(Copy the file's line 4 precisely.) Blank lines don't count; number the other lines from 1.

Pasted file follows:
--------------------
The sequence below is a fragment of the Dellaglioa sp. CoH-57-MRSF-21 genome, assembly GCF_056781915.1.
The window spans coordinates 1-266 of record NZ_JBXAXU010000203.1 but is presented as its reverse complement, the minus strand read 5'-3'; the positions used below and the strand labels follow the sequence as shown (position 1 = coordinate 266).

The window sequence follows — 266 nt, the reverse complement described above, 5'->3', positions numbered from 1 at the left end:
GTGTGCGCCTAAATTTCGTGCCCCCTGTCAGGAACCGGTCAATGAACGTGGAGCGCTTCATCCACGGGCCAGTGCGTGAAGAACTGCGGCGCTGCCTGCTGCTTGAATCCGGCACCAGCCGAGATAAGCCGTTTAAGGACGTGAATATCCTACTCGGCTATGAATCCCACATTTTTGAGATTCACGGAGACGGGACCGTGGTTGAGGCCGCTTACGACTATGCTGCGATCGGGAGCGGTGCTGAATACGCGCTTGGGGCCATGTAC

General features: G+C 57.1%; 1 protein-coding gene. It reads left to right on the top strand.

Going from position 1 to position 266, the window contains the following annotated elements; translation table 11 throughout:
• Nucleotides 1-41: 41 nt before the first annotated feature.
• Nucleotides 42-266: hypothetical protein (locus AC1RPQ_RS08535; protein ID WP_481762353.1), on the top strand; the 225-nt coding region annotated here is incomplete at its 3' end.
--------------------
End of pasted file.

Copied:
GTGTGCGCCTAAATTTCGTGCCCCCTGTCAGGAACCGGTCAATGAACGTGGAGCGCTTCATCCACGGGCCAGTGCGTGAAGAACTGCGGCGCTGCCTGCTGCTTGAATCCGGCACCAGCCGAGATAAGCCGTTTAAGGACGTGAATATCCTACTCGGCTATGAATCCCACATTTTTGAGATTCACGGAGACGGGACCGTGGTTGAGGCCGCTTACGACTATGCTGCGATCGGGAGCGGTGCTGAATACGCGCTTGGGGCCATGTAC